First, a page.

By Thursday night, it was obvious that I’d developed an infection, either from having a weakened immune system due to the surgery, or from having my throat scratched up by the breathing tube. I wasn’t coughing up blood anymore, or at least, not much, but I was having horrible, full-body, massive, shaking coughs, and what I did bring up was sickly green. My surgeon prescribed me an antibiotic, ordered me to use as much OTC cough medicine as I could stand, and warned me that all this shaking off my head might have the same effect as blowing my nose or lifting heavy objects… It might knock loose my newly implanted cyborg stapes, requiring another surgery. Or it might cause so much swelling that the nerve in my ear is crushed.
I’ve been taking prednisone in hopes of avoiding exactly that, and I’ve been very good about resting, moving slowly, keeping my ear elevated properly. I’ve slept on the couch all this week so that I don’t roll over, so that my healing eardrum is pointed skyward at all times when I lie down. If I end up doing everything right, and losing my hearing, or having to go through this all over again, because of a stupid cough — well, there really won’t be anything I can do about it, but I will definitely be angry.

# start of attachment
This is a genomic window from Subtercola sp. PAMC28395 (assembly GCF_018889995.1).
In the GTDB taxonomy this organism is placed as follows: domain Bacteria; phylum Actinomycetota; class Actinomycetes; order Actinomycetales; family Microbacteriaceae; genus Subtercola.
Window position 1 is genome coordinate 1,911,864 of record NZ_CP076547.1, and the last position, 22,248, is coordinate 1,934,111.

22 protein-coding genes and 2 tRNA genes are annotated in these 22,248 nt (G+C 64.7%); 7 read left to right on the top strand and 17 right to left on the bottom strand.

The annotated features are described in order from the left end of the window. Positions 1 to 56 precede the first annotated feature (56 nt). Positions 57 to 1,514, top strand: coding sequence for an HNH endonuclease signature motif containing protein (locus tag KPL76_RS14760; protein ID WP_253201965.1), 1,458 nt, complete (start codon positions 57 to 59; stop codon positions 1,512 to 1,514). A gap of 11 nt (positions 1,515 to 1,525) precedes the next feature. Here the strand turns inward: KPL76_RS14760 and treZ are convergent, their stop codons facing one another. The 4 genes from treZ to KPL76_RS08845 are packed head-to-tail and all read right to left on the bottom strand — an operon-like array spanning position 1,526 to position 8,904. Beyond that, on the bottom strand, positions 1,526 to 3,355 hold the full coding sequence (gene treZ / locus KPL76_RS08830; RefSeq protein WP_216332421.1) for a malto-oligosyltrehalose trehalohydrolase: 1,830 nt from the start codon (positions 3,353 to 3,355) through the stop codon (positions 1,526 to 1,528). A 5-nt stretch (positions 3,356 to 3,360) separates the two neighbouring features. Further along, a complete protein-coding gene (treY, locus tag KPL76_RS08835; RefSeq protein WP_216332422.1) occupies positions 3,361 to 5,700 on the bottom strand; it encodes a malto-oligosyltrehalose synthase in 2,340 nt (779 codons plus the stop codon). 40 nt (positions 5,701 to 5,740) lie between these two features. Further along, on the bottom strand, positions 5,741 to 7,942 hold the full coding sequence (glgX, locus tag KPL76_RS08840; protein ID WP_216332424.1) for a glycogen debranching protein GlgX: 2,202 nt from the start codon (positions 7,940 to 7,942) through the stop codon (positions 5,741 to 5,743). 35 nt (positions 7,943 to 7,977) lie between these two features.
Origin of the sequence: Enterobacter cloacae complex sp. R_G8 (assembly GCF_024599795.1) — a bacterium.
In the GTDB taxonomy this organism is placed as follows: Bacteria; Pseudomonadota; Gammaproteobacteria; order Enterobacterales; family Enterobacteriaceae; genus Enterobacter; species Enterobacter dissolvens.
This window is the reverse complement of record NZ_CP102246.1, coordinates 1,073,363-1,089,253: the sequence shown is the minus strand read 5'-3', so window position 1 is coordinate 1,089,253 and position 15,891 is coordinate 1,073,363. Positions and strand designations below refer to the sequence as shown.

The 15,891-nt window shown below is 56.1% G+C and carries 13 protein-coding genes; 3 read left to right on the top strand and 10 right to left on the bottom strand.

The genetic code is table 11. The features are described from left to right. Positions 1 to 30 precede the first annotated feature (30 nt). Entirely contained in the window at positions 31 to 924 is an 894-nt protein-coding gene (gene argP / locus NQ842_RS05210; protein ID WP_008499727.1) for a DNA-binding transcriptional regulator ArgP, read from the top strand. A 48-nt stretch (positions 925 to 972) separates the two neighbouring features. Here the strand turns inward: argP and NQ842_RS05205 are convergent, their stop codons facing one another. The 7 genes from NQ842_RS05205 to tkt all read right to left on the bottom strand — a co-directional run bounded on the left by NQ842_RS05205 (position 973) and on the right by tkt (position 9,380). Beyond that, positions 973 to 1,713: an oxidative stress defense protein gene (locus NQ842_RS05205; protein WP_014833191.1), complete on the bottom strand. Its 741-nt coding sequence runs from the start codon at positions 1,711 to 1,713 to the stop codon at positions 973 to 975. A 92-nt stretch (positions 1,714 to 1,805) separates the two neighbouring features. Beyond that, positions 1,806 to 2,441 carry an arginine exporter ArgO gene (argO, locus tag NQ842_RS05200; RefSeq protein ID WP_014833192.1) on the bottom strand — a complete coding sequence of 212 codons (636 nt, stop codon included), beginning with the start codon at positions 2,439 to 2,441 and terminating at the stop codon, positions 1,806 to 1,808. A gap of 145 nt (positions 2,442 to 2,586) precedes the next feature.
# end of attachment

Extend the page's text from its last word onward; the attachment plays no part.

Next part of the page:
I am starting to be able to be upright and mobile for more than 5 minutes at a time. I think it’s honestly just been today. Even last night when I tried to cook dinner or fold a load of laundry (like it’s been all week) I have to go back to my couch and take a nap after. Today I’ve done a few things, and yes I had to go sit down again, but I’ve only had to nap once! I’ve been so tired this week that I’ve been too tired to read, or knit. There were a couple of times that I’ve been too tired to watch TV. So I just turn the lights off and go back to sleep.
I have developed a weird side effect, which began probably Wednesday — I didn’t have it on Tuesday. My sense of taste is screwed up. Officially, the lingering plastic/metallic taste post-surgery is called Dysgeusia; it’s likely temporary. I may have it for another week, or another six months, but all of the literature suggests it won’t be permanent.